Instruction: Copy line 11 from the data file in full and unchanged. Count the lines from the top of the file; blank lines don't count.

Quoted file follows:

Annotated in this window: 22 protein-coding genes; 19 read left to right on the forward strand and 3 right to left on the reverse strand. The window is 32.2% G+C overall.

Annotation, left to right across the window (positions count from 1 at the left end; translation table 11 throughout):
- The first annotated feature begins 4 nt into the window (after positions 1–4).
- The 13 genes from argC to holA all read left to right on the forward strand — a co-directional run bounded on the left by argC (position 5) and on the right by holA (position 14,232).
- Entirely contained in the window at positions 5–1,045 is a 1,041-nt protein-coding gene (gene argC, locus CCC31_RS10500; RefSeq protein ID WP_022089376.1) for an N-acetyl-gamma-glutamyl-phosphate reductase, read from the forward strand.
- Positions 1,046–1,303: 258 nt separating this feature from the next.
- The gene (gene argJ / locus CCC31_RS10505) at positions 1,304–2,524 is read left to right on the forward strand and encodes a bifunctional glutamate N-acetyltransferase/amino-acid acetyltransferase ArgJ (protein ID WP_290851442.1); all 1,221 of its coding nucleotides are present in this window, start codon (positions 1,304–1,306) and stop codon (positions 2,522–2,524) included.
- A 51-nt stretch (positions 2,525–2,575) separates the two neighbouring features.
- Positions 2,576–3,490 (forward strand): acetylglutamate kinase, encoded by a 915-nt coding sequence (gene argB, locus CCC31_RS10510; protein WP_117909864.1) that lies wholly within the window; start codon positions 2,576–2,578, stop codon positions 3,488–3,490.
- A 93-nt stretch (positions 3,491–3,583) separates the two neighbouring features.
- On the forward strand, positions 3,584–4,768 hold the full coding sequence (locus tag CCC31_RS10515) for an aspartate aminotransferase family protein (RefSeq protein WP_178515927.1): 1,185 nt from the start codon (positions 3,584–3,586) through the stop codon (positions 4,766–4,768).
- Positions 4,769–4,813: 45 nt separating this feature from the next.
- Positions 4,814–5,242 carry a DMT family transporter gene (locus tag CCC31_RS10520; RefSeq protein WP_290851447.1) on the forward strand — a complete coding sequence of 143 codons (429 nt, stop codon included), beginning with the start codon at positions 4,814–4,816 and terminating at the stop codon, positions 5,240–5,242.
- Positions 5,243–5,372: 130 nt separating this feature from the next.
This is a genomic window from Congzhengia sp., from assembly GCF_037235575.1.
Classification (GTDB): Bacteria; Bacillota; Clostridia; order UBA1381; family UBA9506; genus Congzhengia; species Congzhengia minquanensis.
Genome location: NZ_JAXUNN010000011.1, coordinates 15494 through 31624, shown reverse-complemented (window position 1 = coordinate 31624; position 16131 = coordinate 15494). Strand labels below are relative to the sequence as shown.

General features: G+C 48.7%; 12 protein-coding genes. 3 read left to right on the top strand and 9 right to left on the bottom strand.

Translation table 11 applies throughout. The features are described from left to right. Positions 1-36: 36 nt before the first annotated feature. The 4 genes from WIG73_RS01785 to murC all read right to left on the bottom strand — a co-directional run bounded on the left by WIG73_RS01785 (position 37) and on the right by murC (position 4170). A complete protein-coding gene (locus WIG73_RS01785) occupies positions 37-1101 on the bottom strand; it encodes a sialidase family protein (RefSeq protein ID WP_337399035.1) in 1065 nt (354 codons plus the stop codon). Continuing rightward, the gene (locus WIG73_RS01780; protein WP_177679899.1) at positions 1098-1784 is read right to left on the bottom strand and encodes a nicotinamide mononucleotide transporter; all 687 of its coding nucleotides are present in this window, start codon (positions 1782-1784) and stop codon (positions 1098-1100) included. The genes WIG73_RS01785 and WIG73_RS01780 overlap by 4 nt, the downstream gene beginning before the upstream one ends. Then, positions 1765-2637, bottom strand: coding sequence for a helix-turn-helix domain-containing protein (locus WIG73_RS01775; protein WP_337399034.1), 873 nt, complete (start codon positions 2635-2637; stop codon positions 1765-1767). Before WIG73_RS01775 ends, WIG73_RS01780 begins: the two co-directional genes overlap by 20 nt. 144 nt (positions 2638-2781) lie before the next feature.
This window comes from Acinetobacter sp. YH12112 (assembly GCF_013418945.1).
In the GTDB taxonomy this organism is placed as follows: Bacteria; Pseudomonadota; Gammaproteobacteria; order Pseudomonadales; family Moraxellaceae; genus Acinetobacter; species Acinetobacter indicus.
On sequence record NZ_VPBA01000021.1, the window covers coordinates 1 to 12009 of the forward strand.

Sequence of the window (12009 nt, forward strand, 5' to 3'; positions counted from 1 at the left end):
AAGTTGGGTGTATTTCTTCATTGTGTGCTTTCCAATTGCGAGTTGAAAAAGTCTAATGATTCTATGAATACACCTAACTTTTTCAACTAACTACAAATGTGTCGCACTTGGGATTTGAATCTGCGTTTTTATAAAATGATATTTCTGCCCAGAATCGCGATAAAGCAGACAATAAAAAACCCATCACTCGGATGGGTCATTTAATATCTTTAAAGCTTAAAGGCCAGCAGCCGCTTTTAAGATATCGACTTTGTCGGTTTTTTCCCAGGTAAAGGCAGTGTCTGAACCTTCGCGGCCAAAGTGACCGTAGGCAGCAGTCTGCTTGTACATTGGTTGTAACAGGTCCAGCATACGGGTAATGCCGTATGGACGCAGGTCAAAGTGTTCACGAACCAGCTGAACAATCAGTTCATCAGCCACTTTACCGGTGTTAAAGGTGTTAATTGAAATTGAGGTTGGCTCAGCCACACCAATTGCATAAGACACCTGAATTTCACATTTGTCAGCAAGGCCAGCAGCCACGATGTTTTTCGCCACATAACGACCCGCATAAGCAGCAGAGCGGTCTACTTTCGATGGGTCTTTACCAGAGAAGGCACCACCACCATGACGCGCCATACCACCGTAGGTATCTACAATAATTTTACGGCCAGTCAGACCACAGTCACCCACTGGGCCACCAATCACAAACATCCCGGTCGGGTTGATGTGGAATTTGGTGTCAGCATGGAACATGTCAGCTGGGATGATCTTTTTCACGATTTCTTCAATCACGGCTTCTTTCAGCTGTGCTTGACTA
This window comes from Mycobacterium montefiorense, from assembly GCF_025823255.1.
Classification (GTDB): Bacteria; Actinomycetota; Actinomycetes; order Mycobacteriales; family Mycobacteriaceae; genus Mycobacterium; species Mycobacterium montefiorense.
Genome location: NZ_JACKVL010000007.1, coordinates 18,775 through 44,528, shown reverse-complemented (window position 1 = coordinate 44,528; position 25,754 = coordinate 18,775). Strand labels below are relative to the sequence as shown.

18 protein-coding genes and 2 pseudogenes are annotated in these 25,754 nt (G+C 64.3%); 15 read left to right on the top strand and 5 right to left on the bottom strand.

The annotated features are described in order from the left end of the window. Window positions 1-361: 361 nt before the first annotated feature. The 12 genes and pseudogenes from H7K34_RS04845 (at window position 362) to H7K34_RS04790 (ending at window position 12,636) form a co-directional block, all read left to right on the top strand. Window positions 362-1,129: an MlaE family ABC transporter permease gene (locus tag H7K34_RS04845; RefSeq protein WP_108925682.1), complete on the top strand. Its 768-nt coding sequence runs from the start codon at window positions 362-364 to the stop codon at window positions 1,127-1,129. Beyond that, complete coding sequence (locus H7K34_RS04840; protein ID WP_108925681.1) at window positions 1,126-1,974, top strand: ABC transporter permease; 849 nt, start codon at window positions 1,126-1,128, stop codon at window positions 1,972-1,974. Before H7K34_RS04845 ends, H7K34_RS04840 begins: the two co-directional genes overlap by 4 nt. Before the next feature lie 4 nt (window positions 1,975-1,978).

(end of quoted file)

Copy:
- On the forward strand, positions 3,584–4,768 hold the full coding sequence (locus tag CCC31_RS10515) for an aspartate aminotransferase family protein (RefSeq protein WP_178515927.1): 1,185 nt from the start codon (positions 3,584–3,586) through the stop codon (positions 4,766–4,768).